Do you know what’s one wonderful thing about history? At any moment in time society is caught up in countless evolving trends that will be fascinating some day to the historian. While you’re living in them, though, they can be difficult to see. This is not a bad thing. It’s by all of us “enjoying the moment” that these stories get written in the first place.
Now and then, though, we see something that reminds us that we can take a step back and look at some bigger picture. We typically refer to this as a “sign of the times.” In browsing there some recent tech news I caught up with some of the newest information about the latest product from Amazon, the Kindle Fire. In reading the early reviews of this device, I realized that this is a great example of this phenomenon. The Kindle Fire is the coalescence of many modern web trends all shoved into a single new device.
Here’s a rundown of this new toy’s features, and why it’s a good reflection of the World Wide Web, circa 2011.
It’s a tablet. Stop there.
When was the last time there was a new desktop PC that was released to such fanfare that it took the tech world by storm? I honestly can’t remember myself. More get released than we can keep track of, and they all draw collective shrugs, even as we continue to gobble them up.
When a new portable device of almost any kind is released now, though, it’s like watching a old-style carnival where crowds rush back and forth in swarms between new attractions. Then what follows from it is a scrambling of analysis and IT reshuffling, as the rules for how things were done before get altered by the specifications of this new interface.
Web browsers as integrated components of E-commerce
Gone, it’s starting to seem, are the days of web browsers simply existing to allow users of all platforms to browse all web sites with the greatest of ease. Former love affairs like Netscape and then Mozilla existed because of programmers who looked at the browsers that came before them and saw how they could make them better.
Such is not the case with Amazon Silk, the browser built into the Kindle Fire’s Android-based operating system. Programmed into it are features specifically designed to work with Amazon, or its Kindle, or both. In fact, at least as of right now, Silk exists only on the Kindle Fire. However, some commentators have found reason to believe that this might be a test run. If the Silk gets a strong enough reception, it’s reasonable to believe that Amazon might use this as a launching pad to get this browser into other more popular operating systems.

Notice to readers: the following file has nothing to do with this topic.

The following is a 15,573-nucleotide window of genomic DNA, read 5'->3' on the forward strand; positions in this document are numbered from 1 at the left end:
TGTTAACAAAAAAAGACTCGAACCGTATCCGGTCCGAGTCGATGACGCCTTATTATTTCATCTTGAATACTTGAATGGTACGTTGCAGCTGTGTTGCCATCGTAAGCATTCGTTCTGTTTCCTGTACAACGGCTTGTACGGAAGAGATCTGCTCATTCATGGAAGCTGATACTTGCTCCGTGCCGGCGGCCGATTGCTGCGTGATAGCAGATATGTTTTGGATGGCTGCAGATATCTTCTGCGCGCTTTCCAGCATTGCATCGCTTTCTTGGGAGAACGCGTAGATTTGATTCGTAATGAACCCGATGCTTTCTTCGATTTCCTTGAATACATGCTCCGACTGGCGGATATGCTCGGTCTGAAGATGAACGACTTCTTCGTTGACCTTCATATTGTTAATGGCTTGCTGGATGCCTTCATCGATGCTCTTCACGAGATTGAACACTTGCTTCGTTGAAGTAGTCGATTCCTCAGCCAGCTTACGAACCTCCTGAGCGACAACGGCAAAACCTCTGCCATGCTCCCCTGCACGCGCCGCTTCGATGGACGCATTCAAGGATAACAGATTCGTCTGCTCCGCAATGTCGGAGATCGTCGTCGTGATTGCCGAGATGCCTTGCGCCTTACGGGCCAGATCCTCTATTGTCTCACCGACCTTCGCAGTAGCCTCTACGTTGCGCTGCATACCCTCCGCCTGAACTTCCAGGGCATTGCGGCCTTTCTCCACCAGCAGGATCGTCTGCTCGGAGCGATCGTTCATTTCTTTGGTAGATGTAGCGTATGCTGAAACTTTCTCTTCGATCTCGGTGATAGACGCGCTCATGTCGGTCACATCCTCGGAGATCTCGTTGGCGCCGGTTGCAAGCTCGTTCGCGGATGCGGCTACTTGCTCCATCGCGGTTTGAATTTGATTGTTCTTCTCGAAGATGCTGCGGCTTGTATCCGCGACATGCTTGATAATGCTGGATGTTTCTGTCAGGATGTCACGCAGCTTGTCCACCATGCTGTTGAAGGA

It’s important to recognize what this means, if so. It means that a retailer is using the technology of a new device to push a new browser to devices outside of it: a new browser that, in turn, was created to drive more customers their way. So you might someday be on FaceBook, mention a movie, and get a free trial download suggested to you by Silk on your PC because of this device designed to get people to buy more books.
To try to put this into perspective, this would be like Walmart, instead of making you want to shop there more, designing cars that are specifically engineered to make driving to their store easier, and then that technology making it into cars that had nothing to do with Walmart in the first place. Some might argue that Microsoft already pulled this trick with their Internet Explorer. It’s not a bad example but Amazon being a non-IT-based (i.e. “old economy”) company at its core, this analogy doesn’t match up that well.